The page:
In any case these are real historic events not only signs.The passover is real historic event where people had to eat the real flesh of the lamb or die. So too the serpent. It was real. So was the rock. All of them real tangible things you could pick up and touch. The Serpent was a serpent. the Rock was a real Rock.

    The Pearl of great price is a component in a parable, which is a different thing all together.


  6. Bleurgh CT, this is a bit of a jumble.

    Re reading Jn 6. Your story would carry more weight if John was building an argument about eating/drinking as part of an epistle or as a discussion of his own within the gospel. Instead, this is John’s report of a discourse that Christ made to the multitudes at some point in his ministry prior to the institution of the sacrament. What he said here is something that needs to have made sense on some level to the particular people he was addressing at the time. If you want to argue that there is a relevance in this discourse for what they were later to learn about the sacrament, that’s one thing, where there is scope for us to discuss further. But in fairness to the text it can’t be read as a commentary on the meaning of the sacrament directly and in its own right.

    Re whether they should have taken him literally. He was standing there talking to them and saying that they needed to eat (and be eating) his flesh. To take him literally – how could they ? You can only say (afaics) that this must have been a command for them to do in the future after he had instituted the sacrament which you believe involves literally eating his flesh.
    Whereas in this text, ie in his discourse that he was giving to these people, he equates eating his flesh and drinking his blood with something called “coming to him” and something called “believing on him”. Those who believe in him have everlasting life = those who eat his flesh have everlasting life. v40, v54.
    All of which they needed to do, and be doing, there as he spoke with them. They were offended ultimately I suppose by the whole package of his teaching, ie including his claim that he came down from heaven and that nobody could come to him without the Father, etc, but also by the apparent impossibility of eating his flesh and drinking his blood. It was as impossible as his claim to build the temple in three days, to go away somewhere they wouldn’t find him, to have seen Abraham, and so on – they always seem to have taken his claims in the absurdest, literalest, most earth-bound way possible, whereas the intended interpretation was always something spiritual, non-literal (not to mention, perfectly recoverable from the context).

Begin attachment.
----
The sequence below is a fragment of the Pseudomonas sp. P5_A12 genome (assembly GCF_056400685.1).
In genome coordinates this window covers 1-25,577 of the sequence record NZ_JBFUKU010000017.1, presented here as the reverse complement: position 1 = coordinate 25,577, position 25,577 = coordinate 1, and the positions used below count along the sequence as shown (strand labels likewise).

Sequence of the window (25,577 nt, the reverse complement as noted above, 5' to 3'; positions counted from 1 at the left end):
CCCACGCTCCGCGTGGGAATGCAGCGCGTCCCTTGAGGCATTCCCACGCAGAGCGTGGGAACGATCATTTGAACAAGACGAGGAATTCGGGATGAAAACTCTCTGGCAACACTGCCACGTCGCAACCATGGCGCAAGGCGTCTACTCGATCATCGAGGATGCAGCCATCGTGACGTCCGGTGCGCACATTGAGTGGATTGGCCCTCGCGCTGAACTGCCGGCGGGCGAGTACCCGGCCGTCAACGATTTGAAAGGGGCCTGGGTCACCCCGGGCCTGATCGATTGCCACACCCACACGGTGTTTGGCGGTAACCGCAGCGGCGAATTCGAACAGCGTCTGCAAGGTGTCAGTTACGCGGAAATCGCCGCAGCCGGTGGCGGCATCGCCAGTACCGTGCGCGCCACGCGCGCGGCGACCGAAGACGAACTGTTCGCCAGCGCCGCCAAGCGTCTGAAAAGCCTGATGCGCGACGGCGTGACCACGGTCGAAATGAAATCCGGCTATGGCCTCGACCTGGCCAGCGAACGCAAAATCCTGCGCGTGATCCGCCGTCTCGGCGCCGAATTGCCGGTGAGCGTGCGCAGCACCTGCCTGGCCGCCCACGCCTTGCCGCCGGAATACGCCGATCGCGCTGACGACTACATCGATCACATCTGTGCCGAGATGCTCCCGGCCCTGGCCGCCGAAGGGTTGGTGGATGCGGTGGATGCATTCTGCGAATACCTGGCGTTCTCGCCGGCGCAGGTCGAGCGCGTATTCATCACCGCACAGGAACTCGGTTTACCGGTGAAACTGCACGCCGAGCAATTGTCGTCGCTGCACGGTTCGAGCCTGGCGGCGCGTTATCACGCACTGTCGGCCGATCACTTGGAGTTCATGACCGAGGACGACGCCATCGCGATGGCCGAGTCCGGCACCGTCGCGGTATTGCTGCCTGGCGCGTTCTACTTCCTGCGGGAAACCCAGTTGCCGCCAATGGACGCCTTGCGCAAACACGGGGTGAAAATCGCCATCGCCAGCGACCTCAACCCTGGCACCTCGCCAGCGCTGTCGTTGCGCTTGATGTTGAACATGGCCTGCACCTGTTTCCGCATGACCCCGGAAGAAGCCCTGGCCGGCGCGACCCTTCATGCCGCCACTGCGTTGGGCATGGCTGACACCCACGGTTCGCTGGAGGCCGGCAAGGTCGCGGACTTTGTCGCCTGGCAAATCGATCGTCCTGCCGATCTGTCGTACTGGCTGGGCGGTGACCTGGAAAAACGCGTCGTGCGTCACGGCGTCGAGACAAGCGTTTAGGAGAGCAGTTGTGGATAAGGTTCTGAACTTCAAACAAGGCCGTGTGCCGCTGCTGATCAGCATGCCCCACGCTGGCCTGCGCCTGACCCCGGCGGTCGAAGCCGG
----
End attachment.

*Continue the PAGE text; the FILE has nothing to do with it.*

Re imagery. A slight sidetrack, but I don’t think it’s appropriate to look for foreshadows of the sacrament – that would be like looking for the symbol of a symbol, surely a mystifying step too far. The passover wasn’t a type of the Lord’s Supper – it certainly was a type, of course, but of Christ’s atoning death itself. The Lord’s Supper is a eucharistical remembrance of Christ’s death, not (as i *think* you would say yourself) his death itself, so not really in need of being foreshadowed itself.
    More to the point, not sure if that point was clear enough in my last comment, but the literal things that the metaphors allude to aren’t especially relevant here – the point is that all these metaphors are used throughout scripture as a way of describing how a soul meets the Saviour. So I know there was sometimes a real and specific rock, although other times it’s just general one (my Rock and Fortress, somewhere in the psalms), but the point was that standing or leaning on the rock or sheltering under it is expressing the same thing as buying the pearl of great price, which is the same as drinking the water of life, which is the same as entering in by the door into the sheepfold, and so on and so forth – and all these when expressed non-metaphorically signify believing in Christ for salvation.
    In a context where eating and drinking are explicitly equated with believing on him, this more than validates what we know from the weight of the general tendency of scriptural usage anyway, that the likelihood is for this eating his flesh and drinking his blood to be no more literally meant than that we literally shelter under granite, or literally become a sheep. Like.

    Dunno if you (or B) want to elaborate further on the properties of a glorified human body at this stage.


  7. Thats a bit like saying that he couldnt have been talking about being crucified when he prophesied it. Innit? Or that he couldnt really be talking about the Ressurection when he prophesied that.